Date of Award


Document Type


Degree Name

Master of Science (MS)


Natural Resources

First Advisor

Strong, Allan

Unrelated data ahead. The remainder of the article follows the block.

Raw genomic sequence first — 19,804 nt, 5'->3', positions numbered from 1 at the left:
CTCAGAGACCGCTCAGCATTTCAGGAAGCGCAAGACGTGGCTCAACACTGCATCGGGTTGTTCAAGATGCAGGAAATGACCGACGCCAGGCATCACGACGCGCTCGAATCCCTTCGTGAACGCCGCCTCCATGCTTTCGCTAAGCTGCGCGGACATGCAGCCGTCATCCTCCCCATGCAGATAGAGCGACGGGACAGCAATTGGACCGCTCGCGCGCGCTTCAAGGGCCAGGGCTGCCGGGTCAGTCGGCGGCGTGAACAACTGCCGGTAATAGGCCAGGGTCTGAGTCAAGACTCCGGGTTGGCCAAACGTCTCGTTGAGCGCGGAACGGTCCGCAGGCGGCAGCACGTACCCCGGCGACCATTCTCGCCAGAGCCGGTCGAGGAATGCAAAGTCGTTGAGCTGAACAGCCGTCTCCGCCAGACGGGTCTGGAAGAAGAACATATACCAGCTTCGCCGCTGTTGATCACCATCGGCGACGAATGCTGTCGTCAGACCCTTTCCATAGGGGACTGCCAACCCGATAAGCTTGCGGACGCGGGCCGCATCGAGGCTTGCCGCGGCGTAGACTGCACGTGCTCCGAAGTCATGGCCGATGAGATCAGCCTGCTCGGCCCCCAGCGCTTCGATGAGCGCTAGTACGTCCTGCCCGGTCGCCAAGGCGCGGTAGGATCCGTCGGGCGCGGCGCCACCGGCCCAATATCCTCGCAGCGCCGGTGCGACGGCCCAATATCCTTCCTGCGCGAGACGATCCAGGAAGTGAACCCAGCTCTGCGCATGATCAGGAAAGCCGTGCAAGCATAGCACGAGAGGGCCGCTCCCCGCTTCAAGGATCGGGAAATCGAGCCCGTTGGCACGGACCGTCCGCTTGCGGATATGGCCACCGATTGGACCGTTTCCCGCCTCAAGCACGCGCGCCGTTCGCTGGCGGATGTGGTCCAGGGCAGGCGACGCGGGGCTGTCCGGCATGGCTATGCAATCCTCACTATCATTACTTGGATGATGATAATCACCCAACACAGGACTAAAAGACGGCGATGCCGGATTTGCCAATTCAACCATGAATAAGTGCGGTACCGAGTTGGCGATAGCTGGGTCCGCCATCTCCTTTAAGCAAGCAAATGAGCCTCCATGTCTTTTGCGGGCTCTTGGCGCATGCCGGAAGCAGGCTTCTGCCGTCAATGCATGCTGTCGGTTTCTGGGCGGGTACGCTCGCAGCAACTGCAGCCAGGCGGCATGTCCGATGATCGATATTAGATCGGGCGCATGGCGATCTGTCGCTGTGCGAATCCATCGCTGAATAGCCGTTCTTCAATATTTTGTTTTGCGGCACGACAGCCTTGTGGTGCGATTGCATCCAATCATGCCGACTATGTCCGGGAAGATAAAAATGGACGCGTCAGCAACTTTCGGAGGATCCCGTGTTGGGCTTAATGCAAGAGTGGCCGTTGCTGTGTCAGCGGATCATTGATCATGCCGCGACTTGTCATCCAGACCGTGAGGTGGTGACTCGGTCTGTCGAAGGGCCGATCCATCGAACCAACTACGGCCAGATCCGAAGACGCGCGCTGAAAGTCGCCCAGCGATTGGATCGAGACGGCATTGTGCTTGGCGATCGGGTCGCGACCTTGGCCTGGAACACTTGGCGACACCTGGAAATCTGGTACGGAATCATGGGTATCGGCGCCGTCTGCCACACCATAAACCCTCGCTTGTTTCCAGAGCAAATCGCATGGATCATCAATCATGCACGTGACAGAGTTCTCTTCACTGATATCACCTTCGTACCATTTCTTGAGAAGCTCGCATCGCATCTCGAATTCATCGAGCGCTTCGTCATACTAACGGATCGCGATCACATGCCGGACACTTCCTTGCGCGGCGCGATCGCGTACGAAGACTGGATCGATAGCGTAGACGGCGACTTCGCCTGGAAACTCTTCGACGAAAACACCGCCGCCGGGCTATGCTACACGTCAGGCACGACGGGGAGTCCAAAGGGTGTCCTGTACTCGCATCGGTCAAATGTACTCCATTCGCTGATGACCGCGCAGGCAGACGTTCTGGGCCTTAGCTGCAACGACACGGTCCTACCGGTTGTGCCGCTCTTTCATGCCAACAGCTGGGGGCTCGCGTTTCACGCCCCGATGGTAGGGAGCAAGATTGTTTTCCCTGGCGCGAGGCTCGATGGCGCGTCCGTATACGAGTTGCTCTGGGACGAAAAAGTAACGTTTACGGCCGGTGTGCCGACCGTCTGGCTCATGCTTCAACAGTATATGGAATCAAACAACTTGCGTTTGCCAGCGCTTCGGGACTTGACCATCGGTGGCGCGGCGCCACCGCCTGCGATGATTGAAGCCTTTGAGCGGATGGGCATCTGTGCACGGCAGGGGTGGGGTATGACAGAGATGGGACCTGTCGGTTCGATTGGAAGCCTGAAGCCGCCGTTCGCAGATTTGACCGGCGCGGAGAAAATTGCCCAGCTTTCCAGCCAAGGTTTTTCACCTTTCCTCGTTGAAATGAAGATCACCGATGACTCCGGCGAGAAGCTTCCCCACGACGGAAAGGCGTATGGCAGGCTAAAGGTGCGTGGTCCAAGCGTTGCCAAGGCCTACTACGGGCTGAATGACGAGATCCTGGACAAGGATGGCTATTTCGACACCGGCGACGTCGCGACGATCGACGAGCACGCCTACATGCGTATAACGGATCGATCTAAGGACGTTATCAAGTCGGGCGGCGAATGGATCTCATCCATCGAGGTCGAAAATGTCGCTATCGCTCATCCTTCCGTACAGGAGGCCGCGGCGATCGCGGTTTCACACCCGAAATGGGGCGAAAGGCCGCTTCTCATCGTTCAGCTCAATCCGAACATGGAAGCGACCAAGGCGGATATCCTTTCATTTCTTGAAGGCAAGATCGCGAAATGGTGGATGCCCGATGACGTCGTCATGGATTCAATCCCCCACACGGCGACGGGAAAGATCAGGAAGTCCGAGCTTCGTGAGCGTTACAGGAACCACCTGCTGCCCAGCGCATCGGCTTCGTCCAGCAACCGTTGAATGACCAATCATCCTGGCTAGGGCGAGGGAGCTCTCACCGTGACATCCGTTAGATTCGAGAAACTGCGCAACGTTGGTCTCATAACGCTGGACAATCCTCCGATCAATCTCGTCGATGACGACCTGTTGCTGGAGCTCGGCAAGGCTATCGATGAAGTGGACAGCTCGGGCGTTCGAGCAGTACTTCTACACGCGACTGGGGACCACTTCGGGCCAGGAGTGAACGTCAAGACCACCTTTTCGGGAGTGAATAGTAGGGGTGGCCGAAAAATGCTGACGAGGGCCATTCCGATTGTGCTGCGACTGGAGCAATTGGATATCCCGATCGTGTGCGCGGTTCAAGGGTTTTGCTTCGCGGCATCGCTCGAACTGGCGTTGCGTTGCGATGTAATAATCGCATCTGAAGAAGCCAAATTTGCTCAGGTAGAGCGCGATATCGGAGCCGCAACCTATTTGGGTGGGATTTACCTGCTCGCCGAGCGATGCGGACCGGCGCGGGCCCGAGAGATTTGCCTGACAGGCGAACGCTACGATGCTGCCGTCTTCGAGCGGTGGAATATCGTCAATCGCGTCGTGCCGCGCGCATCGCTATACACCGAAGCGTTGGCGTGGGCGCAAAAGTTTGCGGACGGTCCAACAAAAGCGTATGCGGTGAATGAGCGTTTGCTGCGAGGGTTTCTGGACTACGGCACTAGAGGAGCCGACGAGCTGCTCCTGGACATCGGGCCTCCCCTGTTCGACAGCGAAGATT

Variations in species occurrence and distribution across the landscape over time provide fundamental information concerning population dynamics. How this relates to habitat characteristics at multiple scales can elucidate the process of habitat selection. I evaluated these processes for a montane fir (Abies) forest specialist, Bicknell’s Thrush (Catharus bicknelli) in Vermont. This species is threatened by a suite of anthropogenic disturbances on its breeding grounds and quantifying the effects of environmental change at the population level for this songbird has not been addressed. The naturally fragmented breeding habitat of varying size, quality, and connectivity warranted a metapopulation approach and a robust occupancy analysis. Detection/non-detection data was collected for Bicknell’s Thrush across 88 sites during the breeding seasons in 2006 and 2007. Local habitat characteristics were measured for each site and landscape-level features were calculated using a predictive habitat model. The six local habitat variables were combined using a principal component analysis. Principal component 1 (PC1) described a gradient of increasing coniferous shrub density and proportion of coniferous dominated forest with decreasing canopy height. The landscape covariate was calculated by dividing patch size by patch isolation creating a continuum of small, isolated patches to large, less isolated patches. Thus each site was characterized by a single local habitat (PC1) and landscape metric. From these data, 67 models considering all combinations of landscape and local habitat scores (univariate, additive and interaction) were evaluated for individual estimates of the following parameters: (1) probability of detection, (2) probability of initial site occupancy, (3) probability of site colonization, and (4) probability of local site extinction. AIC model selection techniques were used to rank the models, which represented ecologically plausible hypotheses that compared the strength of local habitat characteristics to large-scale landscape features. Models within 4 AICc points of the top model were considered plausible. The top eight models were all plausible. Landscape characteristics alone were not significant in driving population dynamics. The relative importance of landscape + local habitat was highest for both probability of initial occupancy and local site extinction. Probability of occupancy increased and extinction decreased with the combination of increased patch size and decreased patch isolation (landscape) and increased coniferous shrub density, proportion of coniferous dominated forest and decreased canopy height (local habitat). Probability of site colonization was driven mainly by local habitat features and increased with increasing habitat quality. These results indicate a complex system with intricate links between landscape and local scales. Preserving large tracts of habitat may not be sufficient in assuring future species persistence, but could minimize local extinction risk. Careful consideration should be given to local habitat features within habitat fragments, particularly to maintain adequate colonization rates. Because important features from both scales are correlated, in intact montane forest patches, landscape-scale attributes alone may serve as a surrogate for identifying quality breeding habitat, assuming processes of natural disturbance can be maintained.